Some politicians get energized when challenged by protesters. Scott Walker appears calm.
While union protesters are a regular presence outside the Wisconsin governor’s 2016 presidential campaign stops, Sunday afternoon marked a rare occasion of his being directly challenged by someone inside of one of his events.
Here, in a no-stoplight town of 450 where Mr. Walker lived as a boy, he’d just concluded an abbreviated version of his stump speech when a 13-year-old girl from Waukesha, Wis., approached him. Mr. Walker put his arm around her shoulder and posed for a photograph. The girl, Leslie Flores, then asked, “Governor Walker, why are you trying to break my family apart?”
Mr. Walker didn’t flinch. Within seconds he mentioned he didn’t have time for a discussion and turned to walk toward a Fox News crew waiting to record a live interview.
Mr. Walker described his style as a regional affect during a stop earlier in the day in Cedar Falls.
“In the Midwest we just take care of problems. We don’t make a lot of fuss, we just go out and get the job done and we go back to work,” he said. “Sometimes I think people don’t understand that. That’s why we didn’t lash out [during the 2011 protests against his legislation to strip public-sector unions of collective-bargaining rights]. We just got the job done and moved forward.”
Meanwhile, the Flores family – Leslie was with her father, José, an undocumented immigrant who works as a painter, and 7-year-old brother Luis – told the dozen or so reporters traveling with the Walker campaign their plight. José Flores, 38 years old, came to the U.S. illegally from Mexico 19 years ago. He said he is eligible for President Barack Obama‘s deferred action program for parents of U.S. citizens. (A federal court has ruled the Mr. Obama doesn’t have the authority to implement the program.) Organizers from Voces de la Frontera, the Wisconsin immigrants’ rights organization that brought the Flores family here, recorded the exchanges on their smartphones.
“My family is at risk of being separated by being deported,” Leslie Flores told the reporters
The immigration issue is a delicate one for Mr. Walker, especially in Iowa where would-be 2016 Republican caucus-goers are steadfastly opposed to Mr. Obama’s executive actions on immigration and any path to citizenship for the undocumented. For a decade until earlier this year, Mr. Walker was in favor of a path to citizenship for illegal immigrants in the U.S. In 2013, when the Senate was weighing an overhaul to the nation’s immigration laws, Mr. Walker said increasing border security was unnecessary.
Once he began building a profile as a presidential candidate, Mr. Walker offered a different view. Now, as part of his regular stump speech, he says he is opposed to a path to citizenship (though he has offered a slightly different view in some private conversations), decries “amnesty” and pledges to secure the border. At his direction, Wisconsin joined 25 other states in a lawsuit to block Mr. Obama’s DAPA (Deferred Action for Parents of Americans and Lawful Permanent Residents) program, for which Mr. Flores said he qualifies.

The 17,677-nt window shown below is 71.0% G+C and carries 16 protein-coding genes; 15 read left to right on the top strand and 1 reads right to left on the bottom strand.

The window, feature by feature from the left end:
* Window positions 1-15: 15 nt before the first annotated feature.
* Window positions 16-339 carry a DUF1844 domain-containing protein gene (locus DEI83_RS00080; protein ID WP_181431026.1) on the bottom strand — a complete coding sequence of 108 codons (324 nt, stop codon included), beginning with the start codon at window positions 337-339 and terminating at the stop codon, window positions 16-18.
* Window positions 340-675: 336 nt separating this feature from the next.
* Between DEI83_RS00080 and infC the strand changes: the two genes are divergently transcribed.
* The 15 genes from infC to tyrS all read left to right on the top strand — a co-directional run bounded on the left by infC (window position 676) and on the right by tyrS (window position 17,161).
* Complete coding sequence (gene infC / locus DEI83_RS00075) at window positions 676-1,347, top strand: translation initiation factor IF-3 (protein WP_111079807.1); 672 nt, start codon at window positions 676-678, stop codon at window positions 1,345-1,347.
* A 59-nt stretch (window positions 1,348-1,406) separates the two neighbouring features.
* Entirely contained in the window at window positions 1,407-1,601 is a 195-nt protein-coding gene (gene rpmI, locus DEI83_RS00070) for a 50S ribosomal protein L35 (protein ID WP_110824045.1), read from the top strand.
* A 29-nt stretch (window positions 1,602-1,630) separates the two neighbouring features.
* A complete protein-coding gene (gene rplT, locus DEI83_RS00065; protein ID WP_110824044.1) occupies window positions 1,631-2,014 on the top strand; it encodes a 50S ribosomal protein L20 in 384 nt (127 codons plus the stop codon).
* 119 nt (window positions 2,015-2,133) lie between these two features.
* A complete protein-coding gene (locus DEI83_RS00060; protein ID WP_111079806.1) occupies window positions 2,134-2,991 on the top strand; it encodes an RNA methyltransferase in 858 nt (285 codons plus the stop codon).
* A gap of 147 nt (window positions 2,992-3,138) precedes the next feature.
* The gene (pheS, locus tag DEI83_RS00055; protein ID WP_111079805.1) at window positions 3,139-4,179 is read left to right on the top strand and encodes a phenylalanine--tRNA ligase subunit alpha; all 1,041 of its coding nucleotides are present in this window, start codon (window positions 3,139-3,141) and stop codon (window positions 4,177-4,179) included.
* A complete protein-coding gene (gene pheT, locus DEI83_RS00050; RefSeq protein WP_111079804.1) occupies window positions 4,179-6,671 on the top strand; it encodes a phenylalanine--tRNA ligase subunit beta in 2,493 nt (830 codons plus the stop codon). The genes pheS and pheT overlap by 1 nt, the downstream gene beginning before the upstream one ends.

After his Fox News interview and a tour of the Dietz family farm – Janice Dietz was his childhood babysitter – that included a photo-op with a line of a half-dozen cows, Mr. Walker returned to the Flores family. Leslie had tears welling in her left eye and streaming down her cheek. Both sides were prepared for the second confrontation, and Mr. Walker didn’t miss the opportunity to blame Mr. Obama for the family’s uncertainty.
“The president had years to deal with this throughout the legitimate legislative process. He even had his own party in charge for the first two years,” Mr. Walker told Mr. Flores in a calm, emotionless tone that embodied a father gently scolding his children. “I’m not blocking anything. The president has made this issue. I sympathize with it. But I want to make sure that going forward we follow the law in a way that is responsible.”
The answer wasn’t satisfactory to Mr. Flores, but it made a ready-made soundbite for Iowa’s Republican electorate. Mr. Flores asked if he would be deported should Mr. Walker be in charge of fixing the immigration system.
Young Luis asked Mr. Walker: “Do you want me to come home from school and my dad got deported?”
Mr. Walker said that’s not his plan. “That’s not what I’m talking about,” he said. “My point is that, in America, no one person is above the law. The president can’t make the law just because he says it.”
One of the camera-wielding activists traveling with the Flores family asked Mr. Walker if he would deport undocumented immigrants before new immigration laws could be enacted. Mr. Walker said he wouldn’t. With that, the governor ended the conversation and walked into the crowd of awaiting townsfolk.